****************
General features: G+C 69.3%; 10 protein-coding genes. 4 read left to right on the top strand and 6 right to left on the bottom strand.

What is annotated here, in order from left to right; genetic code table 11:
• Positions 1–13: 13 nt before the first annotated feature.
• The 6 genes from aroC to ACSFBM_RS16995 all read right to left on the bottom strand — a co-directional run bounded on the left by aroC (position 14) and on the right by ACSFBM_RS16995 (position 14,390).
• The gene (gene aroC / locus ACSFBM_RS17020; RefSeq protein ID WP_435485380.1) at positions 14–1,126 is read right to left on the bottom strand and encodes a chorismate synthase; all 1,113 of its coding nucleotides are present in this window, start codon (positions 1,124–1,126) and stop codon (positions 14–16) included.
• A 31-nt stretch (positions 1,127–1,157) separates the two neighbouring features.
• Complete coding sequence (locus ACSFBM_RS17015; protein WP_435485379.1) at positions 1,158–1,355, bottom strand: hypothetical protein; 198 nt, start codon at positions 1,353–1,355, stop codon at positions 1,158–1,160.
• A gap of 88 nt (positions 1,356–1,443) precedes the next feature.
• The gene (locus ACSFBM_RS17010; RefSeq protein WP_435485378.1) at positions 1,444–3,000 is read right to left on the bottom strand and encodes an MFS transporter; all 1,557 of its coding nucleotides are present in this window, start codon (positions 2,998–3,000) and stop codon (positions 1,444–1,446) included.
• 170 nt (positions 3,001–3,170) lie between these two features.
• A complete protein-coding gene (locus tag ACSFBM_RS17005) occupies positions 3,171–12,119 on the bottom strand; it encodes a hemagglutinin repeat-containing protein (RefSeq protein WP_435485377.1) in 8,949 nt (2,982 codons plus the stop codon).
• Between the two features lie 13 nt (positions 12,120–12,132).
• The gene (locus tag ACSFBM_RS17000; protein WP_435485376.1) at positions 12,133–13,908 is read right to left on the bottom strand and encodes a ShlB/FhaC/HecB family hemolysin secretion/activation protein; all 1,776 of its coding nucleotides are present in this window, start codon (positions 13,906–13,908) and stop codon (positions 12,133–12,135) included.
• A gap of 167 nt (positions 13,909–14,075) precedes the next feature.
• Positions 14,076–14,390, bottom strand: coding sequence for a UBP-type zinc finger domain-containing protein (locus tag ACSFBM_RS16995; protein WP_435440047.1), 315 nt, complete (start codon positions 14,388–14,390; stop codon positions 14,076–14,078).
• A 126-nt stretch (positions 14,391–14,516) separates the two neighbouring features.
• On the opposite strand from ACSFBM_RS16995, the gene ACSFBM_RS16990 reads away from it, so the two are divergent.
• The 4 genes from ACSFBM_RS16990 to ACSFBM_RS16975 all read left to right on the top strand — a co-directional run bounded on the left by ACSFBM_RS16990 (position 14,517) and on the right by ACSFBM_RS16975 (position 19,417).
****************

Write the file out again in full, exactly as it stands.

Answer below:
General features: G+C 69.3%; 10 protein-coding genes. 4 read left to right on the top strand and 6 right to left on the bottom strand.

What is annotated here, in order from left to right; genetic code table 11:
• Positions 1–13: 13 nt before the first annotated feature.
• The 6 genes from aroC to ACSFBM_RS16995 all read right to left on the bottom strand — a co-directional run bounded on the left by aroC (position 14) and on the right by ACSFBM_RS16995 (position 14,390).
• The gene (gene aroC / locus ACSFBM_RS17020; RefSeq protein ID WP_435485380.1) at positions 14–1,126 is read right to left on the bottom strand and encodes a chorismate synthase; all 1,113 of its coding nucleotides are present in this window, start codon (positions 1,124–1,126) and stop codon (positions 14–16) included.
• A 31-nt stretch (positions 1,127–1,157) separates the two neighbouring features.
• Complete coding sequence (locus ACSFBM_RS17015; protein WP_435485379.1) at positions 1,158–1,355, bottom strand: hypothetical protein; 198 nt, start codon at positions 1,353–1,355, stop codon at positions 1,158–1,160.
• A gap of 88 nt (positions 1,356–1,443) precedes the next feature.
• The gene (locus ACSFBM_RS17010; RefSeq protein WP_435485378.1) at positions 1,444–3,000 is read right to left on the bottom strand and encodes an MFS transporter; all 1,557 of its coding nucleotides are present in this window, start codon (positions 2,998–3,000) and stop codon (positions 1,444–1,446) included.
• 170 nt (positions 3,001–3,170) lie between these two features.
• A complete protein-coding gene (locus tag ACSFBM_RS17005) occupies positions 3,171–12,119 on the bottom strand; it encodes a hemagglutinin repeat-containing protein (RefSeq protein WP_435485377.1) in 8,949 nt (2,982 codons plus the stop codon).
• Between the two features lie 13 nt (positions 12,120–12,132).
• The gene (locus tag ACSFBM_RS17000; protein WP_435485376.1) at positions 12,133–13,908 is read right to left on the bottom strand and encodes a ShlB/FhaC/HecB family hemolysin secretion/activation protein; all 1,776 of its coding nucleotides are present in this window, start codon (positions 13,906–13,908) and stop codon (positions 12,133–12,135) included.
• A gap of 167 nt (positions 13,909–14,075) precedes the next feature.
• Positions 14,076–14,390, bottom strand: coding sequence for a UBP-type zinc finger domain-containing protein (locus tag ACSFBM_RS16995; protein WP_435440047.1), 315 nt, complete (start codon positions 14,388–14,390; stop codon positions 14,076–14,078).
• A 126-nt stretch (positions 14,391–14,516) separates the two neighbouring features.
• On the opposite strand from ACSFBM_RS16995, the gene ACSFBM_RS16990 reads away from it, so the two are divergent.
• The 4 genes from ACSFBM_RS16990 to ACSFBM_RS16975 all read left to right on the top strand — a co-directional run bounded on the left by ACSFBM_RS16990 (position 14,517) and on the right by ACSFBM_RS16975 (position 19,417).